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DARING GAROTTE ROBBERIES AGAIN…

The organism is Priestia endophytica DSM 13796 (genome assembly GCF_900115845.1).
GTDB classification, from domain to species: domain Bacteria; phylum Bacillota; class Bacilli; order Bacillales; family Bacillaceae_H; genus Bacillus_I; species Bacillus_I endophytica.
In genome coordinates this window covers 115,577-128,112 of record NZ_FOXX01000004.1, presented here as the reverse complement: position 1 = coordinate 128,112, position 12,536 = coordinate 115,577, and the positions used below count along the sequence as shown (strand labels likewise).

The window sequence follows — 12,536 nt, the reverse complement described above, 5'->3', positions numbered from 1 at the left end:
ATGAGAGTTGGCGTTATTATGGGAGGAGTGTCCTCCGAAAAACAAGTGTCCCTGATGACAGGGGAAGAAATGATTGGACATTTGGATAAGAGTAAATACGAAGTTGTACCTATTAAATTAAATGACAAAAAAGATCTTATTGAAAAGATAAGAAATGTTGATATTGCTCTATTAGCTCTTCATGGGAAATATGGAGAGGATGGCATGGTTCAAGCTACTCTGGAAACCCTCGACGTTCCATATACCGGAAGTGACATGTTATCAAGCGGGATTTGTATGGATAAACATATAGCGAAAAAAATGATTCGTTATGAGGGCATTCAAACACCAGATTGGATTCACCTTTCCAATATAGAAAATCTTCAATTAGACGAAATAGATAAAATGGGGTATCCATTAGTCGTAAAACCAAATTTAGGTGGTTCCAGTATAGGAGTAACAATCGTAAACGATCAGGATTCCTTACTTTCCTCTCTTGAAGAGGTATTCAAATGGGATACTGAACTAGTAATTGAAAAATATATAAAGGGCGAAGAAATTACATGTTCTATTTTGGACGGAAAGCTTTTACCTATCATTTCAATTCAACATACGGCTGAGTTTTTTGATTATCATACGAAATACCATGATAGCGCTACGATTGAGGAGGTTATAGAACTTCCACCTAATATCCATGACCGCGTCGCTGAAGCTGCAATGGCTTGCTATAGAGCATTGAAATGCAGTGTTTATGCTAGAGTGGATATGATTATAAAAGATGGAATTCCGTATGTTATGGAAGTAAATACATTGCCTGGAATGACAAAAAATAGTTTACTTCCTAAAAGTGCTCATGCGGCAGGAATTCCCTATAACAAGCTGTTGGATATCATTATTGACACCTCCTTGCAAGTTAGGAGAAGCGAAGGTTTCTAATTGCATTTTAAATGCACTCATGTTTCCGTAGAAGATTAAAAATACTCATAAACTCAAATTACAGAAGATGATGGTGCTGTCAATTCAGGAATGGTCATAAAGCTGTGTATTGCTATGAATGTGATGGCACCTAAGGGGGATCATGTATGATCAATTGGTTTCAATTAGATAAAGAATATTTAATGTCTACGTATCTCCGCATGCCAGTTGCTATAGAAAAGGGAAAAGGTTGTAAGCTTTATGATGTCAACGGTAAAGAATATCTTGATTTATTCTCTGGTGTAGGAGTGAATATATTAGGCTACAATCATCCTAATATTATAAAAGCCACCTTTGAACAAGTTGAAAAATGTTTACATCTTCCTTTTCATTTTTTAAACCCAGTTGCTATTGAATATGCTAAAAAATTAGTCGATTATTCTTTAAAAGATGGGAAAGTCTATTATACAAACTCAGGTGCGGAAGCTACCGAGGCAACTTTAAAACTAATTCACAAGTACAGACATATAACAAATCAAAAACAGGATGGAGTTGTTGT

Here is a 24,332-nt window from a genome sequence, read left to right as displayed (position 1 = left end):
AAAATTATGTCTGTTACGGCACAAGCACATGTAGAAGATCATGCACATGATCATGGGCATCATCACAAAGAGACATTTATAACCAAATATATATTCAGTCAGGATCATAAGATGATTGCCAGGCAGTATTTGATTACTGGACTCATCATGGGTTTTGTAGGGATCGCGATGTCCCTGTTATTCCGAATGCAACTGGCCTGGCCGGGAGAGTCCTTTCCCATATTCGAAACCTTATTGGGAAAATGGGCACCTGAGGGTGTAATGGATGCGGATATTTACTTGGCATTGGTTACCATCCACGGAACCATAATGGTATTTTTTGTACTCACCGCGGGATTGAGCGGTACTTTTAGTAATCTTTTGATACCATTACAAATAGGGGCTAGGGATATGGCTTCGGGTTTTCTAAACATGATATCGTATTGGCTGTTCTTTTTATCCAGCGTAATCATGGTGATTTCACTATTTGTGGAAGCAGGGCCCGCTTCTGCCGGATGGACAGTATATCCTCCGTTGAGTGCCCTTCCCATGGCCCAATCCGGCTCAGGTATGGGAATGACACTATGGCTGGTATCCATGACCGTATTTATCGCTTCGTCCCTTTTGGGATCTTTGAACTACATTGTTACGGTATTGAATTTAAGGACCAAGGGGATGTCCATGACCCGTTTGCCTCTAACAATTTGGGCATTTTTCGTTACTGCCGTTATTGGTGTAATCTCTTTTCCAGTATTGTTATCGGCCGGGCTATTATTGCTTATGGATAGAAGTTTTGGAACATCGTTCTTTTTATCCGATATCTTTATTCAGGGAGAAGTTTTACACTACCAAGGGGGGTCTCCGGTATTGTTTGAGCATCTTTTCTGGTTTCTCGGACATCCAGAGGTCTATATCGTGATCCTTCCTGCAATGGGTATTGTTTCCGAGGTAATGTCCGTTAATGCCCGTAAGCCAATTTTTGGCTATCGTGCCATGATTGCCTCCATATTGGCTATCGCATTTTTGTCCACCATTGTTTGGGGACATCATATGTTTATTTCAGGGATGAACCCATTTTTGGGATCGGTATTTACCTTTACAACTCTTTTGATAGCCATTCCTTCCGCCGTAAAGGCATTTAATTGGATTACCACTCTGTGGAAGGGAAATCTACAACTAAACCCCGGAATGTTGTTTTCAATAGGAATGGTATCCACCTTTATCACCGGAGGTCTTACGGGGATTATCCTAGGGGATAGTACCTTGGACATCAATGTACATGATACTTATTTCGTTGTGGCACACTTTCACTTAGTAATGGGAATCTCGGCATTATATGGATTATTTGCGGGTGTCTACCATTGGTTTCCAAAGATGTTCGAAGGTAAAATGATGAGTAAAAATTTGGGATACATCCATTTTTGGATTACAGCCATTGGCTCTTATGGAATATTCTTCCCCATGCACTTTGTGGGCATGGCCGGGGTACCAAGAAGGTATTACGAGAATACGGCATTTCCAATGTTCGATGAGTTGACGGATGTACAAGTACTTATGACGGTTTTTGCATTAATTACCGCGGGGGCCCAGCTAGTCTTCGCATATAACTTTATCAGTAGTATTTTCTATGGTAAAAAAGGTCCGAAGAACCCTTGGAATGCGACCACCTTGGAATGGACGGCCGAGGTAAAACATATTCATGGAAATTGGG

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DARING GAROTTE ROBBERIES AGAIN IN LONDON. James Lessy, a notorious thief, underwent a length- ened examination at the Westminster Police-court, on Friday, charged with two daring and serious garotte robberies. This is the first prosecution since the passing of an Act of Parliament which empowers the authorities to order the public whipping of the offender, in addition to other punishment. Mr. W. M. Ansell, solicitor, conducted the prosecution. Mr. Parsons, of 21, Margaretta-terrace, Chelsea, builder, said that on the evening of the 21st of last June, he was returning from Clapham, and was in the Queen's-road, Chelsea, at eleven o'clock at night, crossing from Paradise-street, walking leisurely, with his hands in his pockets, when he was suddenly attacked and robbed. He was violently seized from behind by thethroat, and the knee of his assailant being pressed in the middle of his back, he was dragged backwards, while another man came in front and robbed him of his gold watch and guard chain, after which he was thrown on the ground. He distinctly observed the face of the man behind him while being dragged back, and as he lay on the ground he saw the men before they ran away, and could distinctly sweur that the prisoner was the man who had seized him. His Albert chain, which had been attached by a key to the button-hole of his waistcoat, had been seized with such Violence that the key had been broken off. He wa3 so much injured by the violence with which he was grasped that he could not speak nor make any noise, and although he followed the thieves to the corner of Robinson-street, where he again had a full view of the prisoner's profile, he could not, owing to ihe injuries he had received, get any further. The key was afterwards found near the spot where he was attacked. He at once identified and picked the prisoner out on Friday morning from a number of other persons in the police yard attached to the court. Prisoner,' on being asked whether he wished to question the prosecutor, observed: You say I was behind you when you first saw me, and then you saw me again as you lay on the ground, and I got several yards ahead of you before you could see me again, and you were exhausted; and I say it is wrong of you to say that you can identify me. Prosecutor said that there was a lamp near where he was at- tacked that he saw the prisoner distinctly and clearly, and could positively swear that he was the man. Prisoner: It is a hard thing to swear against me in that way. I think he has taken a false oath, your worship. Mr. Jonathan Peel, a gentleman upwards of sixty years of age, stated to be a relative of Sir Robert Peel, said he resided at 1, Emos-terrace, Chelsea, but was at present staying at South- ampton. At about a quarter to ten en the night of Tuesday, the 30th of June, he was in Turk's-row, walking by the Chelsea Hospital ground in the middle of the street, when he was suddenly seized violently by the throat from behind, and in a few minutes rendered completely insensible, and while in that state he was robbed of a chronometer value L-20, and a gold chain, but was not aware from his unconsciousness that any one had been in front of him. He had once suffered allthe pangs of return to consciousness from drowning, but it was nothing to the pain he momentarily felt that night, and he expected in a second or two to have died from strangulation. His mind was preoccu- pied by some painful circumstances which he had witnessed that night, and which, being observed, probably invited the attack. Miss Flavina Hazeldine said that on the night of this robbery she was passing the corner of Turk's-row, near the Royal Military Asylum, when she saw three men together. It was a very light night. She saw two suddenly run away and leave one. Prisoner was one of those two; Mr. Peel was the gentle- man left behind, and stated that he had been robbed of his watch and chain. In answer to a question from the magistrate, the witness said she had repeatedly seen prisoner before, and was positive that he was the man. Rosa Minnie, an intelligent little girl, said that on the night of the robbery she saw a gentleman walking along the middle of the road, followed by three young men, one of whom directly afterwards lagged behind. One of the two remaining men put his arm round the gentleman's neck. It was the prisoner. She knew him well, and had long known him. Mr, Selfe requested the witness to show the court how the attack was macie. The second usher was the person selected for the illustration, and the little girl standing close to his right side, threw her right arm tightly round his tteroat. Mr. Peel said that the mode in which he was attacked pre- cisely corresponded with the illustration. Mr. Selfe inquired what was known of the prisoner. Gadland referred to a paper, and stated that there were seven- teen convictions against him, eight of which were for felony, the rest for desperate assaults and other offences. Prisoner: If a fellow wishes to reform and get an honest living they won't let him. Of course I know I've been wrong-, but that's no reason why I should not reform. If there's anytning wrong done in Chelsea they are sure to say it was me. Mr. Selfe: A man with seventeen convictions against him is not unnaturally an object of suspicion. Prisoner: Although it has been proved that I've been bad, there's still some reform in me. The depositions were then prepared and read over. To the first charge prisoner said he was innocent; to the second he made no reply. He was fully committed for trial on both charges at the Central Criminal Court.

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